Panelist George Mejicano, MD, assistant dean for CME with the University of Wisconsin Medical School, Madison, countered with, “I can make money by being a physician and make good decisions for patients, even though I'm part of a for-profit entity.” He added that early on in his medical career, a student had asked him if he was worried about getting HIV from a needle stick when working with HIV patients. “I responded that I assume everyone is HIV-positive — the danger comes from those who you assume aren't HIV positive. I feel the same way about CME: I have more suspicion about those [CME providers] who are not for profit.”
OIG Investigates CME
Although there have been no indictments of CME organizations by the Office of Inspector General yet, there have been investigations. Chief Counsel to the Inspector General Lewis Morris, Esq., while a humorous and a captivating speaker, also represents the one agency that CME providers are most worried about, according to an audience poll taken earlier at the meeting. He started off by saying you don't have to worry if you've done nothing wrong. “We strongly favor educating doctors. What we are against is using kickbacks to sway doctors to use a particular drug.”
He explained which CME practices might raise red flags with the OIG. In particular, his office looks for CME providers that accept commercial support that is conditional on the activity covering specific content, and those who receive “knowing and willful remuneration for a specific service.” He explained that the OIG has a board that will render a summary judgment on whether a particular scenario does or does not violate the anti-kickback statute, but warned that it takes time to gather all the necessary materials and to render a judgment. He pointed to the pharmaceutical compliance guide on the OIG's Web site as a good resource for CME-specific questions.
“Is OIG the Darth Vader of healthcare?” he asked. It's not the OIG per se you need to worry about, he said, rather “the biggest threat is from the employees and contractors who work in hospitals, pharmaceutical companies, etc., who know what's going on and see the memos. When the news comes out on something like Serono, those folks have the papers to prove something similar is happening in their situation, and they still have the papers to prove it.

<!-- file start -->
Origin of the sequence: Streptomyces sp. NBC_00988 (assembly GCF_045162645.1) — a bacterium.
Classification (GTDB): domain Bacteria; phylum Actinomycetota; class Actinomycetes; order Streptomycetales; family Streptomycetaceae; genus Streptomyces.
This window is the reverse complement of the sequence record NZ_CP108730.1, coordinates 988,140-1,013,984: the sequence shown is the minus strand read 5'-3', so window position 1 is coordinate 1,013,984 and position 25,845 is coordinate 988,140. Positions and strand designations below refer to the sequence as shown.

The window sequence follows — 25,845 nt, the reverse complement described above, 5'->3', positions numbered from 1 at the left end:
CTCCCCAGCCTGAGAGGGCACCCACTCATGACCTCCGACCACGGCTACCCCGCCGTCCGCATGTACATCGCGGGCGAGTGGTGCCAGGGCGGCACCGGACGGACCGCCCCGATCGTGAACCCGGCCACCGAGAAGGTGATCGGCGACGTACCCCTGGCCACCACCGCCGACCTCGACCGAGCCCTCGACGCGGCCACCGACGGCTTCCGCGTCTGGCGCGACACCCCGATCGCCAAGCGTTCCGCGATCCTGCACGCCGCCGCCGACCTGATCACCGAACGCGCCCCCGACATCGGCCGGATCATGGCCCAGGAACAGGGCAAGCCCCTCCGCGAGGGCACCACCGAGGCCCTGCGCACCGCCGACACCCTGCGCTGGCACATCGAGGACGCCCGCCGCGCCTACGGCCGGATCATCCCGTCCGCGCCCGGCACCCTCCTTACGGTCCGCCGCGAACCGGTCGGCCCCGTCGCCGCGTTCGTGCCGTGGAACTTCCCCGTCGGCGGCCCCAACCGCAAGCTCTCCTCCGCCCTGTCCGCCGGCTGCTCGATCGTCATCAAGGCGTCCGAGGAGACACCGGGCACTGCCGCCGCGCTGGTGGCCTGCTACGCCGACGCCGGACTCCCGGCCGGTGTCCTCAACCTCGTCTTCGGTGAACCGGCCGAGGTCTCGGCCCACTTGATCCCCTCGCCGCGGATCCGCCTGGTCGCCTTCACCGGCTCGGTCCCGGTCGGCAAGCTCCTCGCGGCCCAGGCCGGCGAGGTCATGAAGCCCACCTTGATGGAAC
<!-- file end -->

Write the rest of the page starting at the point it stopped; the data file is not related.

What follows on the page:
“It's just as illegal for pharma to pay a CME provider to pay a physician to fly to Boca Raton for a fishing trip as it is for the company to pay the physician directly,” he added. “In one case I've been working on, they thought if they couldn't pay the person directly, they could pay his wife. That case goes to court next month.” So, with recent pharma settlements reaching into the millions and more investigations on the horizon, what does he think about companies that just want to wash their hands of CME altogether? He said it just made him wonder what they've been up to.
Shootout at the CME Corral
In the meeting's final session — head-to-head presentations from Relman and Kopelow — Relman reiterated his call for ACCME guidelines specific to MECCs because, in his view, these organizations have an inherent conflict of interest that are not addressed in the revised Standards. The basic problem, he said, “lies in trying to manage a conflict of interest that shouldn't even be allowed to exist.”
One solution, he said, would be to have pharma just provide funds for general education, and have no part in choosing which specific certified activities the monies given to the general education fund would support. “I doubt that the industry would be much interested in that kind of really unrestricted assistance, but such a restriction would be an instructive test of industry's claim simply to be interested in supporting medical education without any commercial motives.” He added, “Does anyone here really believe that industry would continue to support CME (directly, or indirectly through MECCs) at anywhere near present levels if that support had no effect on sales?” The only real solution, he said, is to put the funding onus on physicians, and provide CME only through schools and teaching institutions.
Kopelow said he and Relman share the belief that medical education needs to be by and for the profession of medicine, and that it should be independent and bias-free. And he also said, “The idea of a general fund may be acceptable, and may eventually happen. But the profession and the public have to want that,” he said.